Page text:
Natalie Beswetherick, director of practice and development at the society, adds: “Once people take the decision to self-refer they then have the confidence to do what is needed to help their own recovery.”
Rapid access interventions may include rehabilitation or redeployment. Phased rehabilitation with a change of duties can get staff back in work and according to research speeds up their recovery. Redeployment can be used in the short term while an employee is recovering or long term for staff unlikely to return to their original role. It is an important way of retaining skilled and experienced staff. Some staff may need retraining for their new role.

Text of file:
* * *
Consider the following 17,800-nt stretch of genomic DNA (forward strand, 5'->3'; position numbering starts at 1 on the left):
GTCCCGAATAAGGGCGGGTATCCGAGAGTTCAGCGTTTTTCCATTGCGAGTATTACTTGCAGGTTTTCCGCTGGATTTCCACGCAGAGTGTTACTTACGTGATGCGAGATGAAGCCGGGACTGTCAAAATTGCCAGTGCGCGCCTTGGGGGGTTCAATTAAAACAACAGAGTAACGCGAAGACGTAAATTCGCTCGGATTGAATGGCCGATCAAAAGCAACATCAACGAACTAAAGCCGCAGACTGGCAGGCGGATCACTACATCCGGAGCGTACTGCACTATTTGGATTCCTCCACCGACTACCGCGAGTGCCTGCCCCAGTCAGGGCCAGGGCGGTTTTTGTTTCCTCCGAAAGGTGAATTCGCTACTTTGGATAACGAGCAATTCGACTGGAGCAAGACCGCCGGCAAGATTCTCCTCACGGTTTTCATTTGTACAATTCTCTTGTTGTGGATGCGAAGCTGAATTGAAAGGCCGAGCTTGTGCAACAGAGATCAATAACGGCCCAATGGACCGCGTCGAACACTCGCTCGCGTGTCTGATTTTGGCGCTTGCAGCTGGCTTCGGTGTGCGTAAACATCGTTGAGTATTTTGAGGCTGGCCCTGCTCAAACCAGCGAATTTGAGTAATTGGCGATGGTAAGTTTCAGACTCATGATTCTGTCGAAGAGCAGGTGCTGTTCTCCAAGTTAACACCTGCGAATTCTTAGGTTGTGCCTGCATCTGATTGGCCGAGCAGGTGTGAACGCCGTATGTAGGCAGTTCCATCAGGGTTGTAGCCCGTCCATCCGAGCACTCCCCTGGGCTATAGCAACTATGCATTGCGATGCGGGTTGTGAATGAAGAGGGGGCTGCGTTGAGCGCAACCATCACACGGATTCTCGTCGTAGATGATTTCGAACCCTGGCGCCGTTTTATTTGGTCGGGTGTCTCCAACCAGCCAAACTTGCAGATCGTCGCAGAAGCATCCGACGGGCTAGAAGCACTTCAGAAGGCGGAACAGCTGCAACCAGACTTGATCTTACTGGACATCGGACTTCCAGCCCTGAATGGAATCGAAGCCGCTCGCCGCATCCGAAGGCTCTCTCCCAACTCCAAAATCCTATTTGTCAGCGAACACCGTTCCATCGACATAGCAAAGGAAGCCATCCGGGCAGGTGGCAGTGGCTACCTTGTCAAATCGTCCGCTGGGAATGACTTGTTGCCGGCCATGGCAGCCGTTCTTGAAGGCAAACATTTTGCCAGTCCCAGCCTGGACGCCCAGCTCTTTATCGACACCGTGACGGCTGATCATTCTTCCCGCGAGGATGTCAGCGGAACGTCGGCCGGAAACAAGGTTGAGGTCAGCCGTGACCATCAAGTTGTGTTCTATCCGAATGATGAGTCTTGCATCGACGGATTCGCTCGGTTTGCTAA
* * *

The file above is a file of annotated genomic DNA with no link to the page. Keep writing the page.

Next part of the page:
NHS Employers director Dean Royles sums up the rationale driving the publication of the guidance: “This is straightforward, helping sick NHS staff to get well and return to work quickly is important for delivering high quality patient care. Getting better quickly benefits the individual and our patients and reduces the cost of providing temporary cover, which can be expensive.”
Rapid access schemes are welcomed by employers, unions and staff because they offer good value and lead to healthier, more productive workplaces.”
While the business case for implementing a rapid access service is clear, trusts are encouraged to collect data to show the effectiveness of their strategy. Information should be collected about patients, sickness absence, reductions in costs and reductions in length of absence. Baseline data collected before the service is launched will allow progress to be monitored. The evidence can be used to present reports to the trust board and make a case for expanding the service.
Case study: Fast Physio